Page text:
And because we have these competing emotions, competing voices, we realize that Love is the stronger voice.  It is Love that causes us to have this collective grief and mourning, because if we didn’t love, than the destruction of lives wouldn’t hurt us.  It is Love that makes us think of others as we pray for so many people that we don’t even know.  It is Love that is the stronger voice, it is Love that is the stronger emotion, it is Love that will conquer the evil that has invaded our society, it is Love that conquers even death itself.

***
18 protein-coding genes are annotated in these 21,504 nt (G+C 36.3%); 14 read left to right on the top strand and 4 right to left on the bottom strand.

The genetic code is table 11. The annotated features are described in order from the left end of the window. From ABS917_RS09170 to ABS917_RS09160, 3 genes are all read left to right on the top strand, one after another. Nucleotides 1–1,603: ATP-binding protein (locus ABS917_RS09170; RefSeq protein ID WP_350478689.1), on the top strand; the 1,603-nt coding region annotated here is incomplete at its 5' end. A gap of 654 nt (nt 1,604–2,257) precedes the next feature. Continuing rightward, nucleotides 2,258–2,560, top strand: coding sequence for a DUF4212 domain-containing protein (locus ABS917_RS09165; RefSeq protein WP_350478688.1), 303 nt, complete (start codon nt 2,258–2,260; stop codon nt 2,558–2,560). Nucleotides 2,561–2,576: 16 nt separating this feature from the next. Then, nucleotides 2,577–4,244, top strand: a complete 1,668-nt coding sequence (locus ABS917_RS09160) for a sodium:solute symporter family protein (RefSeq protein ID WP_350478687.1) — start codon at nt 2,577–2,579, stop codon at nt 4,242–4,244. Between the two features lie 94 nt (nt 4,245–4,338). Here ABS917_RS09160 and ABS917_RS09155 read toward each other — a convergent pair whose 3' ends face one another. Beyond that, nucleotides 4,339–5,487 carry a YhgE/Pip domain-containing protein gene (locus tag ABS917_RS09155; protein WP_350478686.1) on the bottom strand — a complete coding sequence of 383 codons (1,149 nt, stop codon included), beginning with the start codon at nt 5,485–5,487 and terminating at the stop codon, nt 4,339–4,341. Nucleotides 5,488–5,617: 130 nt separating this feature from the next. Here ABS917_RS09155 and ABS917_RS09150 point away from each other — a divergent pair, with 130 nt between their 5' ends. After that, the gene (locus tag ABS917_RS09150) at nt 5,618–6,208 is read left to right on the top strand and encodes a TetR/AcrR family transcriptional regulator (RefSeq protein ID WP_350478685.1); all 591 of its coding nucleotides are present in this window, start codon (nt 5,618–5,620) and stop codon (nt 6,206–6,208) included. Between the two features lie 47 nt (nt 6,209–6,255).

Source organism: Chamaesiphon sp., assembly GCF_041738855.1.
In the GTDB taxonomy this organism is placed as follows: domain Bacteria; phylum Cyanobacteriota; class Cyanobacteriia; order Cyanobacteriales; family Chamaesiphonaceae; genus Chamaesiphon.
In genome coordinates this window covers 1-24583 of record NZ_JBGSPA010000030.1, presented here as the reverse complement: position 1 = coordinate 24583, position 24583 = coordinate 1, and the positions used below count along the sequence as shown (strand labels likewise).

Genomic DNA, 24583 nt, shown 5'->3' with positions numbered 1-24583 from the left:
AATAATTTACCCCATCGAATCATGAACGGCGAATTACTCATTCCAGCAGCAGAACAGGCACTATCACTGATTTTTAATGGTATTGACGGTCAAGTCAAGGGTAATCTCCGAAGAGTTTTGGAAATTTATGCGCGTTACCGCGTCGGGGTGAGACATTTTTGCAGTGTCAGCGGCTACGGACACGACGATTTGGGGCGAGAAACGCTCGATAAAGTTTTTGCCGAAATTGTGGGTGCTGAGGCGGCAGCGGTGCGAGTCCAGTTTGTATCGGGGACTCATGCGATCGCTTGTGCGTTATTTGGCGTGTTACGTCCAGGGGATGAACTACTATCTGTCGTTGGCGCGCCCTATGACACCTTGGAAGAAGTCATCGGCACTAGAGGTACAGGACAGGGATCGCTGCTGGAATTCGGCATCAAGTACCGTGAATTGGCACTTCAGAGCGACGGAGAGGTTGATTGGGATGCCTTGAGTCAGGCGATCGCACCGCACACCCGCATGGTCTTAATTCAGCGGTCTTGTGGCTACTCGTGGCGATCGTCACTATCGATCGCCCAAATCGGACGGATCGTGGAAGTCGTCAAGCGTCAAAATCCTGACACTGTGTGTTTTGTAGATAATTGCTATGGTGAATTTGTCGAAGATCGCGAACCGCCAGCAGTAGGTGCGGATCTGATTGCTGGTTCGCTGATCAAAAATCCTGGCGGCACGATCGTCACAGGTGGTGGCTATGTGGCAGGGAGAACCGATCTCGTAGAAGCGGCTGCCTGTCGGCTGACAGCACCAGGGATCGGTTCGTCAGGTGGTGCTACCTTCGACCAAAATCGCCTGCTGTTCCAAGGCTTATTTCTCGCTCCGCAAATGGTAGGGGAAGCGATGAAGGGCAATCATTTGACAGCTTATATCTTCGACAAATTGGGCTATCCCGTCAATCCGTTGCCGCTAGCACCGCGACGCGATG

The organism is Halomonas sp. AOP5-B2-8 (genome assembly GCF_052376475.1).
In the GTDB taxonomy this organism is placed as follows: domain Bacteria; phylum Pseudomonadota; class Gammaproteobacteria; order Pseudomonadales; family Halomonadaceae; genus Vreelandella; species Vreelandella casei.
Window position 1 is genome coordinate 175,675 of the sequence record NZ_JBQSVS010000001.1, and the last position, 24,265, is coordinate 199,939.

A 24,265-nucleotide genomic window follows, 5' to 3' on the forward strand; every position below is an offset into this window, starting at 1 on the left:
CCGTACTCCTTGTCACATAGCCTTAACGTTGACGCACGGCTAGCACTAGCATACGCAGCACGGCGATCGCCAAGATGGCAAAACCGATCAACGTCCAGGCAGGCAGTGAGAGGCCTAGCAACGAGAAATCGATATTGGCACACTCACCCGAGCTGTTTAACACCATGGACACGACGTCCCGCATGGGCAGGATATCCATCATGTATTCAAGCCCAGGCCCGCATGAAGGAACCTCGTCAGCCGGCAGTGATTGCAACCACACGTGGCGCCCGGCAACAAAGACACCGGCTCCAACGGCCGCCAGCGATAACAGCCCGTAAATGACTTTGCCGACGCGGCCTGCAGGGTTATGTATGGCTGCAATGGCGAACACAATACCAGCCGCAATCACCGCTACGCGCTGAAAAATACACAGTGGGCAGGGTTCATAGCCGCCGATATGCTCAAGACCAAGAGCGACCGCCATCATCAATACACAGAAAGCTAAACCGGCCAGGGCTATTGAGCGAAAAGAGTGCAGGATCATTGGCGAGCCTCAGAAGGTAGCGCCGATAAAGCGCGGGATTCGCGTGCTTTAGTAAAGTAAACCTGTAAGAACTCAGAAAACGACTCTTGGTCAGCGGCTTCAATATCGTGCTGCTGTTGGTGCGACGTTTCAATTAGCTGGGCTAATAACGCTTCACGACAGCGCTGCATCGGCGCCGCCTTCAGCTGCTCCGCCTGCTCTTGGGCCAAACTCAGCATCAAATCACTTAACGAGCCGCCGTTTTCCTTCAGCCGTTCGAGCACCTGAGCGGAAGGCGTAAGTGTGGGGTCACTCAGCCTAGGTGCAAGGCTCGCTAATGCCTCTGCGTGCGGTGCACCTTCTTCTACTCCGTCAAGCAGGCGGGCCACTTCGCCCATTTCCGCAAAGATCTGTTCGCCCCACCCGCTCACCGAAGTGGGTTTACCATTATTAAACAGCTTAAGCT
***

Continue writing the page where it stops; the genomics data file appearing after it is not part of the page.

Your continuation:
For that is what it means essentially to be a Christian.  That crucifix, that visualization of Jesus suffering and dying on the cross is there to remind us of the atrociousness of what evil can do.  It can attack the most innocent of all.  But because God has the final say, because God wouldn’t allow death to mock him or his son, God raised his Son from the dead, and That Body of Christ, alive in our midst, exposed on that altar, proves to us what Love can do.
As American’s, we are being called to rally around the Flag, to unite as a nation.  Which is a good and necessary thing to do.  Christ calls us tonight to rally around his Cross, to unite as a people of God, and recognize our profound need for that Cross to expel evil not only from our midst, but in each of our lives, to quash the voices of vengeance and destruction in each one of us.